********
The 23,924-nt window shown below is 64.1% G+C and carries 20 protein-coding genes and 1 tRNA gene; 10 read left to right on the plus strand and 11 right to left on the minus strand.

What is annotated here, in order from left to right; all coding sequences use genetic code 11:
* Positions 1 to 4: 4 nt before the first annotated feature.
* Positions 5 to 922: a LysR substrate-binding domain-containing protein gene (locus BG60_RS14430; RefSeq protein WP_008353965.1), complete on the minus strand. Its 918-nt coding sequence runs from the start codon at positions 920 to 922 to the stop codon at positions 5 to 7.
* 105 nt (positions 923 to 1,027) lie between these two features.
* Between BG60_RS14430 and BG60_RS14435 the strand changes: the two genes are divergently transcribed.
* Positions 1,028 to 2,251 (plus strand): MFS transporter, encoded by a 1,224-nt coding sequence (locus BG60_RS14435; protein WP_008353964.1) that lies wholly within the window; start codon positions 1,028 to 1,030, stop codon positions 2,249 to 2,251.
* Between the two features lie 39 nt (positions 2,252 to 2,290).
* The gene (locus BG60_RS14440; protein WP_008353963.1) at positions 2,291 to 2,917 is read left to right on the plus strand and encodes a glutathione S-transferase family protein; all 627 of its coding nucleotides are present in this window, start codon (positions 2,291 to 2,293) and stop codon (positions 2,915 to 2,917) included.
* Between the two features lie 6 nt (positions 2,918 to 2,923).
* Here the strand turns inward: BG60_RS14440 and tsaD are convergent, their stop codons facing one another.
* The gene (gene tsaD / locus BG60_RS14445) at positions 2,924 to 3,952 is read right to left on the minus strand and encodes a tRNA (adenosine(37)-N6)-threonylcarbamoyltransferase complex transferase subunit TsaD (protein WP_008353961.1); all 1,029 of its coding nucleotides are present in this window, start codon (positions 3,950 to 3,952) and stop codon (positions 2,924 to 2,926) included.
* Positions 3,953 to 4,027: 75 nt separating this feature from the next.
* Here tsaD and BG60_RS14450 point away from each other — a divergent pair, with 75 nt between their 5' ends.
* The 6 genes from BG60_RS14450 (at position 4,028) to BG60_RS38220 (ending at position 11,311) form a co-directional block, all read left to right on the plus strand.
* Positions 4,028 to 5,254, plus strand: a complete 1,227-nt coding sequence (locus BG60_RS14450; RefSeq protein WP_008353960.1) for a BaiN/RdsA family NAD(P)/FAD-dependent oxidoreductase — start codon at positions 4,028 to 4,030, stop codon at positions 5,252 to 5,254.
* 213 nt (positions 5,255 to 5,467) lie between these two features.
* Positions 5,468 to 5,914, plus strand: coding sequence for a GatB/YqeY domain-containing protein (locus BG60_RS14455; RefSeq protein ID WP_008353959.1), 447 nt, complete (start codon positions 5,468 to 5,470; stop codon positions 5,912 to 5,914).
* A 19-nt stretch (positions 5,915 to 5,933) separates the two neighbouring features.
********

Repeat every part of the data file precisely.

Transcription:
The 23,924-nt window shown below is 64.1% G+C and carries 20 protein-coding genes and 1 tRNA gene; 10 read left to right on the plus strand and 11 right to left on the minus strand.

What is annotated here, in order from left to right; all coding sequences use genetic code 11:
* Positions 1 to 4: 4 nt before the first annotated feature.
* Positions 5 to 922: a LysR substrate-binding domain-containing protein gene (locus BG60_RS14430; RefSeq protein WP_008353965.1), complete on the minus strand. Its 918-nt coding sequence runs from the start codon at positions 920 to 922 to the stop codon at positions 5 to 7.
* 105 nt (positions 923 to 1,027) lie between these two features.
* Between BG60_RS14430 and BG60_RS14435 the strand changes: the two genes are divergently transcribed.
* Positions 1,028 to 2,251 (plus strand): MFS transporter, encoded by a 1,224-nt coding sequence (locus BG60_RS14435; protein WP_008353964.1) that lies wholly within the window; start codon positions 1,028 to 1,030, stop codon positions 2,249 to 2,251.
* Between the two features lie 39 nt (positions 2,252 to 2,290).
* The gene (locus BG60_RS14440; protein WP_008353963.1) at positions 2,291 to 2,917 is read left to right on the plus strand and encodes a glutathione S-transferase family protein; all 627 of its coding nucleotides are present in this window, start codon (positions 2,291 to 2,293) and stop codon (positions 2,915 to 2,917) included.
* Between the two features lie 6 nt (positions 2,918 to 2,923).
* Here the strand turns inward: BG60_RS14440 and tsaD are convergent, their stop codons facing one another.
* The gene (gene tsaD / locus BG60_RS14445) at positions 2,924 to 3,952 is read right to left on the minus strand and encodes a tRNA (adenosine(37)-N6)-threonylcarbamoyltransferase complex transferase subunit TsaD (protein WP_008353961.1); all 1,029 of its coding nucleotides are present in this window, start codon (positions 3,950 to 3,952) and stop codon (positions 2,924 to 2,926) included.
* Positions 3,953 to 4,027: 75 nt separating this feature from the next.
* Here tsaD and BG60_RS14450 point away from each other — a divergent pair, with 75 nt between their 5' ends.
* The 6 genes from BG60_RS14450 (at position 4,028) to BG60_RS38220 (ending at position 11,311) form a co-directional block, all read left to right on the plus strand.
* Positions 4,028 to 5,254, plus strand: a complete 1,227-nt coding sequence (locus BG60_RS14450; RefSeq protein WP_008353960.1) for a BaiN/RdsA family NAD(P)/FAD-dependent oxidoreductase — start codon at positions 4,028 to 4,030, stop codon at positions 5,252 to 5,254.
* 213 nt (positions 5,255 to 5,467) lie between these two features.
* Positions 5,468 to 5,914, plus strand: coding sequence for a GatB/YqeY domain-containing protein (locus BG60_RS14455; RefSeq protein ID WP_008353959.1), 447 nt, complete (start codon positions 5,468 to 5,470; stop codon positions 5,912 to 5,914).
* A 19-nt stretch (positions 5,915 to 5,933) separates the two neighbouring features.